I’ve been reading George R.R. Martin’s famous Song of Ice and Fire series (aka, Game of Thrones), after much prompting by Sailor Boy and all my other SFF-loving friends, and loving the first two seasons of the HBO show, and I will say this: if you liked the show, you will like the books. There are some changes, of course, but the main things with the books is you get a much deeper perspective on all the things you love — the characters, the intrigues, and of course, the world. (Like I love being in Sansa* and Cersei’s heads — it’s fascinating!).
One of my favorite things about the world Martin has created is that there are so many layers of history built up, one after another after another, that it really does seem like our world, where empires rise and fall and things change over time, perspectives change, peoples change. One complaint I have with a lot of the less satisfying of the current “YA dystopia” trend is that, too often, there doesn’t seem to be any real history. They are stories in a bottle. Like whatever the change was that happened to create the dystopia, it lived on, unchanged, until the moment the protagonist walks onto the page.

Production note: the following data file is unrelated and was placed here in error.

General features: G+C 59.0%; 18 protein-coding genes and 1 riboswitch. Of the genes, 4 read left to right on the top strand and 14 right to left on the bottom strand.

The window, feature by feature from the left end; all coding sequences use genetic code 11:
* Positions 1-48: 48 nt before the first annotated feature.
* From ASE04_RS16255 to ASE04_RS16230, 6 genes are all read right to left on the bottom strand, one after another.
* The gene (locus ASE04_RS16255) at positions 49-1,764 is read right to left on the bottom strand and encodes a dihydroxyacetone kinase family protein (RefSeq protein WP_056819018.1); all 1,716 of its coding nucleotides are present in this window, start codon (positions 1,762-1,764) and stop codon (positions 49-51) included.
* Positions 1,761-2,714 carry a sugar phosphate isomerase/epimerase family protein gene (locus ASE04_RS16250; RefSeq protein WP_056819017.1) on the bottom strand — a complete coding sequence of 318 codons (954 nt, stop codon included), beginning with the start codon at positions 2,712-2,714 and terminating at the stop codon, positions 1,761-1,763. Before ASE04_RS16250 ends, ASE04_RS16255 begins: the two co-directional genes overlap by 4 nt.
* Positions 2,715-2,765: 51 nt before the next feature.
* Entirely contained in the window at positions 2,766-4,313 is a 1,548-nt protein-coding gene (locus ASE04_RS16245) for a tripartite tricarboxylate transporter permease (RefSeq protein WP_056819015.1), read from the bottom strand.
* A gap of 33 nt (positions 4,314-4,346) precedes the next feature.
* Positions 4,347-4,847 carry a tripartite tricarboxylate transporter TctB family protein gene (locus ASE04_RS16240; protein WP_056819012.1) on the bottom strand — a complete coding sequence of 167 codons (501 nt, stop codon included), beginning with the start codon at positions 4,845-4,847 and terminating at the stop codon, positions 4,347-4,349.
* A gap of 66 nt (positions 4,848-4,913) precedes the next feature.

And of course, that’s not the way it works in real life. Societies change. They don’t even need a whole generation to do it. I look at something like Mad Men, that took place while my parents were coming of age, and I see how much things have changed.
So when you start in on the first book (or the first season), you’re introduced to these two old war buddies, Ned Stark and Robert Baratheon, who were younger siblings, each, and, in their youth, got angry, got uppity, and overthrew a king. And that’s the backstory of these two guys and their relationship. Ned was not born to be the head of the Stark household or of the North, and Robert Baratheon was hella not born to be the king of all Westeros. Ned’s doing well, because he’s a great man and a dutiful leader and so very Stark, through and through, and Robert — well, he’d rather be a conqueror than a king.